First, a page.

Thursday, March 12, 2015

Book to Film Comparison: "Stardust" by Neil Gaiman

First off, I have to admit I had no idea the movie Stardust was based on a book when I picked it up. There is nothing on the cover of the DVD that indicates this was, in fact, based on a book, unless you get your magnifying glass out and look carefully in the small script on the bottom of the back cover, where it mentions, "Based on the novel written by Neil Gaiman".

Stardust the book reminds me of the original fairy tales: dark and grim in some aspects, sugary sweet in others. Stardust the movie personifies the Disney adaptations of the fairy tales: glossed over on context, but a lot of fun.

The Basic Plot (Book and Film):
Tristran/Tristan sets out to find a fallen star to give to his lady love, Victoria. Little does he know, others are pursuing the very same star he is searching for, for a variety of reasons.

Where the Film Plot Differs:
Tristran in the book has a stepmother and sister, and his name is Tristran, not Tristan. Quite a few of the book characters are sacrificed to make for a quicker plot, including Tristran's traveling companion the little strange man. The airship captain, known as Johannes Alberic in the book, was flamboya-tized to make the excellent character of Captain Shakespeare, played by Robert De Niro. Their time on the airship was also lengthened to give the movie a bit more suspense.  Tristan in the movie has one week to bring back the star, while it felt like Tristran in the book took quite some time wandering through the land beyond the Wall. Tristan gets a makeover in the movie, but only gets a change of clothes that bring out the change in his appearance in the book.

The rest of the differences happen so late in the movie I won't cover them here, but I will say the endings and the tones of the book and the film vary greatly.

A lot of the things I noticed were changed to save on CGI and the cost of a good makeup/costume person. For example, Tristran's mother in the book had purple-y eyes and black cat ears, signifying she had some Faerie blood. In the movie, I couldn't really tell if she had purple eyes, but I could see she didn't have cat ears. Tristan's odd looking travel companion was also scrapped to shorten the film, but I have a feeling they would've needed a good makeup artist to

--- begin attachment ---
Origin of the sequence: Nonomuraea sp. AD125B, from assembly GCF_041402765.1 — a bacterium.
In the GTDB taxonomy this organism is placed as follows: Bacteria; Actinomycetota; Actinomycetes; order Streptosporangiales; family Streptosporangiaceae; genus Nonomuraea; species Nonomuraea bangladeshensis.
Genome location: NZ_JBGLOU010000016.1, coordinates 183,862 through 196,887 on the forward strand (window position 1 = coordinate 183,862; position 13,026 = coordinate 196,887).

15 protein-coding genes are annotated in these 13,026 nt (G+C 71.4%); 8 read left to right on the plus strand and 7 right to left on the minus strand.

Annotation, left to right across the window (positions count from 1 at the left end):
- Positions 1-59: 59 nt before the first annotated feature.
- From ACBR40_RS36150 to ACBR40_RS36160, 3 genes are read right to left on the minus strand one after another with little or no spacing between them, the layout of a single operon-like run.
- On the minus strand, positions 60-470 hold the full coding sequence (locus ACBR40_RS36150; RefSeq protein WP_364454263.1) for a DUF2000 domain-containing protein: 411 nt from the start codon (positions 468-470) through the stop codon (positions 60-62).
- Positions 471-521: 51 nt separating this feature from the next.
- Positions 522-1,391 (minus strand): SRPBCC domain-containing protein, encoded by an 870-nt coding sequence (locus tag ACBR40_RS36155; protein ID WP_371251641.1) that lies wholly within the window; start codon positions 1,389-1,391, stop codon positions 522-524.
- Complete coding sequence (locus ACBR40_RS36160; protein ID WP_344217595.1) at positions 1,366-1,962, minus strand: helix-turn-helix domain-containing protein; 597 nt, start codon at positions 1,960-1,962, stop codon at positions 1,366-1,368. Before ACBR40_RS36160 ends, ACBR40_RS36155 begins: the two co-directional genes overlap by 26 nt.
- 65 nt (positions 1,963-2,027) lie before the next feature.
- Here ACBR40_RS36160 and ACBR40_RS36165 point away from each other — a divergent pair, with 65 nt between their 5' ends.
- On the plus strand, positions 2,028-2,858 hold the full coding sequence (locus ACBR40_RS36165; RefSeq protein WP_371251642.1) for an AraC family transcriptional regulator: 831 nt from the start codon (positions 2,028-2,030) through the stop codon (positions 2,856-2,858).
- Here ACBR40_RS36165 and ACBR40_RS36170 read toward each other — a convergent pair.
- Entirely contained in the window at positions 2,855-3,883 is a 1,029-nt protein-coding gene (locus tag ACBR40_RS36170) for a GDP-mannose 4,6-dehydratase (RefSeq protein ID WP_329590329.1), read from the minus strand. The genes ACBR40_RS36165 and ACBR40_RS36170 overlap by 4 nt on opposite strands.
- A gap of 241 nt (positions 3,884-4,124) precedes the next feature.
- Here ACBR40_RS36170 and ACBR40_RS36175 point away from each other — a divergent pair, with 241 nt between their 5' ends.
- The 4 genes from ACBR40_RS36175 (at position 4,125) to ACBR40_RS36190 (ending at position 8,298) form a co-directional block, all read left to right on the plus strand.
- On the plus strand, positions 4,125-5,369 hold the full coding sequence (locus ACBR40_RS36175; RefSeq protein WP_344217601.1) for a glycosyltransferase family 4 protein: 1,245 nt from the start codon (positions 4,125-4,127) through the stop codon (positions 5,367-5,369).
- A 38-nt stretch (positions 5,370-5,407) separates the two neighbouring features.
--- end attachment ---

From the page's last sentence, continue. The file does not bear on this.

One dramatic change from the book they didn't skimp on was making the dead princes look like they appeared when they died- I don't remember reading them described as anything other than gray, shadowy figures, but maybe I skimmed over that part. The movie also has one of the princes bleeding blue blood, instead of red blood as the book had it (I'm being purposefully ambiguous so as to not spoil people). When I first watched the movie, I was confused by this- had he been poisoned? Was the knife wielded toxic? It was only when I watched it the second time that I realized blue blood = royal. Duh.

One question every book fan has on their minds is: Will the actors and actresses actually do justice to the characters? In this case, I have to say yes, the actors and actresses did a wonderful job of bringing the characters to life, even adding to some of them. Even though Michelle Pfeiffer, who plays Lamia (the witch after the star) is blonde instead of dark-haired, as the book would have her, she makes a fantastic witch. Tristan (played by Charlie Cox) was exactly how I pictured him to be when reading the book, as well as Yvaine, played by Claire Danes. Robert De Niro made a very convincing closeted airship captain, so much so I missed the expanded character of "Captain Shakespeare" while reading the book.

Which Should I Experience First?: Book

Which is Better?: Both of them are excellent, for different reasons. Stardust the movie is more fun, and possibly more cheesy. Although Stardust the book has its Hallmark moments of cheddar, it is laced with a much darker tone because of certain aspects I cannot reveal without spoiling. 

Will I Like the Book If I've Watched the Movie?: Based on my experience, I'd say yes, although one of my Goodreads friends enjoyed the movie more (because of the great acting). If you like fairy tales, you really can't go wrong by reading it.

Will I Like the Movie If I've Read the Book?: I think so, as long as you aren't distressed by the lack of certain characters and scenes, the cutback on violence, and small increase in sensuality. The ending for the movie is different, which might make some people happier with it.

Film Length: 127 minutes, roughly 2 hours
Book Length: 248 pages, maybe 4-5 hours of reading time.

Film Rating/Content: PG-13 for fantasy violence and risque humor
Book Content: I rated it Ages 16+ due to an increase in violence and gore, and a glossed over sex scene.

Have you seen the movie or read the book, or better yet, done both? What did you think about the book and the movie?


  1. I've only seen the movie but I've thought about going back and reading the book too. I love his books.

    1. I had only read Gaiman's American Gods and his short stories before I read this, and I liked Stardust a lot more than American Gods. I had expected I'd like the book less due to watching the movie, but it turned out I liked them equally because of their differences.
      Thanks for stopping by and commenting, Heather!
      ~Litha Nelle


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